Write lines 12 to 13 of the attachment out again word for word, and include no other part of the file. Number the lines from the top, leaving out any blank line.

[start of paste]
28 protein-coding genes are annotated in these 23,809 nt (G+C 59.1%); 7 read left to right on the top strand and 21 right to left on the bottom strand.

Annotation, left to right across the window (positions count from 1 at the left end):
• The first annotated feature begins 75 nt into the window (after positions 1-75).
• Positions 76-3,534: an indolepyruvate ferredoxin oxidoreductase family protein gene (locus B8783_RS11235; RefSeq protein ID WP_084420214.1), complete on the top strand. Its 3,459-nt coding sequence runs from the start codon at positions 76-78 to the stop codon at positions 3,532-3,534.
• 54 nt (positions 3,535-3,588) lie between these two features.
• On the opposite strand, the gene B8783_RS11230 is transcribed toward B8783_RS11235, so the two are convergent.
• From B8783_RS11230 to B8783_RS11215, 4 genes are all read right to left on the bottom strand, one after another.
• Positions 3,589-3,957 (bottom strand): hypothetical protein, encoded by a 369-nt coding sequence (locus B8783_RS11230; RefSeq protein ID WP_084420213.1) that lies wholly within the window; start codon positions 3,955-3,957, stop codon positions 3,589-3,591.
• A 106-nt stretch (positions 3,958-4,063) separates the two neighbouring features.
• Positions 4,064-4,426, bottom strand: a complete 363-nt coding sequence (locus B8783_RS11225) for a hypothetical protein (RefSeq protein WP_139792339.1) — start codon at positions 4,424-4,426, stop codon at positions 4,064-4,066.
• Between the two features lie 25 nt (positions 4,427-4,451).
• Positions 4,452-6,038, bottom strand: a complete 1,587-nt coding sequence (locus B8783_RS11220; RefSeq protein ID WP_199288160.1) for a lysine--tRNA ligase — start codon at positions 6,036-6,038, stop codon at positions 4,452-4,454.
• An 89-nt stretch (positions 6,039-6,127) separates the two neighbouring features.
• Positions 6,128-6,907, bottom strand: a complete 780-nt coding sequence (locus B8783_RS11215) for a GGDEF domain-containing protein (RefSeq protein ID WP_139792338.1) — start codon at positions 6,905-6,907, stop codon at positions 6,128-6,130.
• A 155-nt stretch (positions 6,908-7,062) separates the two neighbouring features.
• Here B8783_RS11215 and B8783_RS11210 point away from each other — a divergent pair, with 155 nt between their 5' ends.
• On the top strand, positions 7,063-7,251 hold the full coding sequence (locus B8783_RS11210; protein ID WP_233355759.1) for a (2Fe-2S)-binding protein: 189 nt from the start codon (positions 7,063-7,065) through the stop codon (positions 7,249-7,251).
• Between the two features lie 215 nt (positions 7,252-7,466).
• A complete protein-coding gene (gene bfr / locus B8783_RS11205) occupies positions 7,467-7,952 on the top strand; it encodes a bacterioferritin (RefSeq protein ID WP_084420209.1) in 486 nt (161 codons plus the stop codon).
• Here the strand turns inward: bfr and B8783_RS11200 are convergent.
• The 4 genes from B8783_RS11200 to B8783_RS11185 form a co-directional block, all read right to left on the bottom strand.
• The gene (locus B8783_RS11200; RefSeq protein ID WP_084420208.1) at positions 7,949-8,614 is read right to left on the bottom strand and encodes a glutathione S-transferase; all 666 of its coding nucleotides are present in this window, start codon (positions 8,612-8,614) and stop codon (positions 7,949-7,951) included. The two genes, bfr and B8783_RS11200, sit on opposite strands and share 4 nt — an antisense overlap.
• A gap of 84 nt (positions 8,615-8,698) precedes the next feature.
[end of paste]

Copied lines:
• Positions 4,452-6,038, bottom strand: a complete 1,587-nt coding sequence (locus B8783_RS11220; RefSeq protein ID WP_199288160.1) for a lysine--tRNA ligase — start codon at positions 6,036-6,038, stop codon at positions 4,452-4,454.
• An 89-nt stretch (positions 6,039-6,127) separates the two neighbouring features.